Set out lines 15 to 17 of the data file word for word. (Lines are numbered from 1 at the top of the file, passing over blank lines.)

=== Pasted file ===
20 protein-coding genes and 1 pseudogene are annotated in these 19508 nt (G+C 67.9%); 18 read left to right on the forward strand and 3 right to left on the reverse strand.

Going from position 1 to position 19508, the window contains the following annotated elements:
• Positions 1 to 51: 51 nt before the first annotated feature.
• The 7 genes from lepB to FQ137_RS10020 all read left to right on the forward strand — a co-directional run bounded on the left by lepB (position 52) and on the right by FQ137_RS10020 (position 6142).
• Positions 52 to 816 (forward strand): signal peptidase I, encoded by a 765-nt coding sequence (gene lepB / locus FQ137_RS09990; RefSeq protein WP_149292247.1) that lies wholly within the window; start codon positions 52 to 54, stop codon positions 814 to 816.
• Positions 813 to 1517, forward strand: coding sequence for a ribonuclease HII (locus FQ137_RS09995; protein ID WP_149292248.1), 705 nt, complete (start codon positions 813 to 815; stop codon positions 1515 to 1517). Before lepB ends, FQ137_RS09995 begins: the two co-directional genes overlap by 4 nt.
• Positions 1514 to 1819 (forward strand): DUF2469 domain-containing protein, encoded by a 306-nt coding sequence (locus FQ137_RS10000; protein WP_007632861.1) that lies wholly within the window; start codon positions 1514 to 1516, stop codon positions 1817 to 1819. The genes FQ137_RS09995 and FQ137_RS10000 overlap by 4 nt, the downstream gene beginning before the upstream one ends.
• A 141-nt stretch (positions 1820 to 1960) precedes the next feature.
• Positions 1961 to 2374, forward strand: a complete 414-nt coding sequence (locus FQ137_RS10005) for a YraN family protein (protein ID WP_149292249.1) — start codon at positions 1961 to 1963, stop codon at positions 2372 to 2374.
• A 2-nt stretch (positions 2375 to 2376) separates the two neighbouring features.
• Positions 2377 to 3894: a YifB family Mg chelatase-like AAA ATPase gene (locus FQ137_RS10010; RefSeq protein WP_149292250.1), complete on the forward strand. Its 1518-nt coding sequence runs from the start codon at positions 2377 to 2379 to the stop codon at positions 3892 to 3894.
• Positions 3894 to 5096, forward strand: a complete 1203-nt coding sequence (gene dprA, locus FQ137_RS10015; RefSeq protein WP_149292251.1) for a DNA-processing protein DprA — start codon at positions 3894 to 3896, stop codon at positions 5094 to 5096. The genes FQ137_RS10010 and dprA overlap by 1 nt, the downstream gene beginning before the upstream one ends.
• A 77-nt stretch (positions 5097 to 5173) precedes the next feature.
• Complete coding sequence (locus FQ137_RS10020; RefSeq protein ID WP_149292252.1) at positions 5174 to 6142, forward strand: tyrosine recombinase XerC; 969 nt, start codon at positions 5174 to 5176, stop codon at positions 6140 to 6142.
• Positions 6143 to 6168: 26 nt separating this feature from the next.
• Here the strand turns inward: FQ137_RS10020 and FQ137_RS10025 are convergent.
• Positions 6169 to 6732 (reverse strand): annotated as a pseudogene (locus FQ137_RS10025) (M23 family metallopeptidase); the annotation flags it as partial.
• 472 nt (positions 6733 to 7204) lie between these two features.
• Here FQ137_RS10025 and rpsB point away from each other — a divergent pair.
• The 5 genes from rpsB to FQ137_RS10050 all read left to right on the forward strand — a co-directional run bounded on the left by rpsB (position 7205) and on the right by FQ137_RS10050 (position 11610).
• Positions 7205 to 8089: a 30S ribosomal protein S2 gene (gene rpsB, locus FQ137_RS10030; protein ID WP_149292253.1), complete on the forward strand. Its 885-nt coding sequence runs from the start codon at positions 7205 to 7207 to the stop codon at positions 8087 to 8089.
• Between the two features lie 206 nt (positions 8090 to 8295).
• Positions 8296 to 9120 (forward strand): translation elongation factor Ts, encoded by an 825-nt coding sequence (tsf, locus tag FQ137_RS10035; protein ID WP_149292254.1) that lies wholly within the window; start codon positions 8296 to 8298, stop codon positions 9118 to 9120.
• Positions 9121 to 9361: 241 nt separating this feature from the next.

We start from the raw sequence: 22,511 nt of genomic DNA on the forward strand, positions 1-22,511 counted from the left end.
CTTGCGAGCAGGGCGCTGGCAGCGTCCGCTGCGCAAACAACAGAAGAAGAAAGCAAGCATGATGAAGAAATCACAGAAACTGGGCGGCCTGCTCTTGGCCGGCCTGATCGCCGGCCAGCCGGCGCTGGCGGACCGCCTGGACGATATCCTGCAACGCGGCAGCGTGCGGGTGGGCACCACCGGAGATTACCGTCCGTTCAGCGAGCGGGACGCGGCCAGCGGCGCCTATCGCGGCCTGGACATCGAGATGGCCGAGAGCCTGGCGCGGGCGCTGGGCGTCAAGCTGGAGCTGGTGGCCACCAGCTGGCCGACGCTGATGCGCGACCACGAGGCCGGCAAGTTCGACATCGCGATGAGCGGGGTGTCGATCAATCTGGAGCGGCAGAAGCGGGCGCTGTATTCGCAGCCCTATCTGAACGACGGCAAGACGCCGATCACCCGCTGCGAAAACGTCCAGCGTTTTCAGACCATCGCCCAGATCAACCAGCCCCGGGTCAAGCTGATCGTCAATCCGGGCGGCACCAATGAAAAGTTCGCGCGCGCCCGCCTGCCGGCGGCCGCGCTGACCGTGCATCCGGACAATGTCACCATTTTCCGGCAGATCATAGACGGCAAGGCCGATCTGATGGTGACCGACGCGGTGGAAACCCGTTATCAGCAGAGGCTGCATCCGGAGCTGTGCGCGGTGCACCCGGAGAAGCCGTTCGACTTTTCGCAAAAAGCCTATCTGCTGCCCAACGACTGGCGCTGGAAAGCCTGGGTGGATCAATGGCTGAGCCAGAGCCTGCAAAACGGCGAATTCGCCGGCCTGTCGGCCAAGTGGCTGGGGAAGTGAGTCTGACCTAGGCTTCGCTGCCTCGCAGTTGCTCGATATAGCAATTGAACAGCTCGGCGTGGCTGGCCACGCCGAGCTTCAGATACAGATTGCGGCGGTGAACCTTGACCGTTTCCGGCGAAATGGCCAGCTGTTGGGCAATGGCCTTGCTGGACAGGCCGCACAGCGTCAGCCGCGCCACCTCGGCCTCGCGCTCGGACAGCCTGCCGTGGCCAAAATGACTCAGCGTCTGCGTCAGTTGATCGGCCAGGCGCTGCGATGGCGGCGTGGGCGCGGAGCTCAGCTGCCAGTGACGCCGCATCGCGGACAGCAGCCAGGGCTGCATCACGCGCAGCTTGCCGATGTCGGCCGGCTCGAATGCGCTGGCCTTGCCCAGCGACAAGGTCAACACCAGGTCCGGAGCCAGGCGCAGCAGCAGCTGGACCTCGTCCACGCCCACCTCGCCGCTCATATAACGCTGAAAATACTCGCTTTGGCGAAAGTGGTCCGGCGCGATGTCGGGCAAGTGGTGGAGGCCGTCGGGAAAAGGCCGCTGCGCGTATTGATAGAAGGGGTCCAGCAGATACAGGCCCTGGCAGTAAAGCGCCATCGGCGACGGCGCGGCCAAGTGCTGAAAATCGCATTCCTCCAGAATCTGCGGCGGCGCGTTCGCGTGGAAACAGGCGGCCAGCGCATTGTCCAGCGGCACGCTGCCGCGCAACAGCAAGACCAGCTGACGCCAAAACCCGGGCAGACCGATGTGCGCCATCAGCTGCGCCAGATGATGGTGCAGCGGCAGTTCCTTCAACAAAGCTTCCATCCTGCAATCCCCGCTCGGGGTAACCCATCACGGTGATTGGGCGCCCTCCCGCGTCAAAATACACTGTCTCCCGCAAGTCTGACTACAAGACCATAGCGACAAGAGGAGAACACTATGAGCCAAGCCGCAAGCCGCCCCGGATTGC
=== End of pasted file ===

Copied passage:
• Positions 6143 to 6168: 26 nt separating this feature from the next.
• Here the strand turns inward: FQ137_RS10020 and FQ137_RS10025 are convergent.
• Positions 6169 to 6732 (reverse strand): annotated as a pseudogene (locus FQ137_RS10025) (M23 family metallopeptidase); the annotation flags it as partial.